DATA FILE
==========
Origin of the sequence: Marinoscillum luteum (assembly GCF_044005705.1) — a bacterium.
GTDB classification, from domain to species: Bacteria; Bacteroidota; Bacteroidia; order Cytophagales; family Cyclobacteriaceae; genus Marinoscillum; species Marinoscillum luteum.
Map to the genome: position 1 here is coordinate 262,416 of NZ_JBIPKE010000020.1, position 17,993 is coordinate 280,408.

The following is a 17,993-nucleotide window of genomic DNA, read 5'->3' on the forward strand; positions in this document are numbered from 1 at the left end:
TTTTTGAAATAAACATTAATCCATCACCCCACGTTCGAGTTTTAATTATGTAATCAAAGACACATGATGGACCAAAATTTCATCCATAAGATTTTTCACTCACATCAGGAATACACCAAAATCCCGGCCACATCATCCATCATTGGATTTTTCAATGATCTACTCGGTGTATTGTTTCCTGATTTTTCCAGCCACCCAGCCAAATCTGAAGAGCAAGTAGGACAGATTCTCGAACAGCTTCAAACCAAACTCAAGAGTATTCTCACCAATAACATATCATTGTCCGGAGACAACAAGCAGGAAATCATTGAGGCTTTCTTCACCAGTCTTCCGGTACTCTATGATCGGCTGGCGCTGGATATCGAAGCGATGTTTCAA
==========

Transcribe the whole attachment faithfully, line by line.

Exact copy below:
Origin of the sequence: Marinoscillum luteum (assembly GCF_044005705.1) — a bacterium.
GTDB classification, from domain to species: Bacteria; Bacteroidota; Bacteroidia; order Cytophagales; family Cyclobacteriaceae; genus Marinoscillum; species Marinoscillum luteum.
Map to the genome: position 1 here is coordinate 262,416 of NZ_JBIPKE010000020.1, position 17,993 is coordinate 280,408.

The following is a 17,993-nucleotide window of genomic DNA, read 5'->3' on the forward strand; positions in this document are numbered from 1 at the left end:
TTTTTGAAATAAACATTAATCCATCACCCCACGTTCGAGTTTTAATTATGTAATCAAAGACACATGATGGACCAAAATTTCATCCATAAGATTTTTCACTCACATCAGGAATACACCAAAATCCCGGCCACATCATCCATCATTGGATTTTTCAATGATCTACTCGGTGTATTGTTTCCTGATTTTTCCAGCCACCCAGCCAAATCTGAAGAGCAAGTAGGACAGATTCTCGAACAGCTTCAAACCAAACTCAAGAGTATTCTCACCAATAACATATCATTGTCCGGAGACAACAAGCAGGAAATCATTGAGGCTTTCTTCACCAGTCTTCCGGTACTCTATGATCGGCTGGCGCTGGATATCGAAGCGATGTTTCAA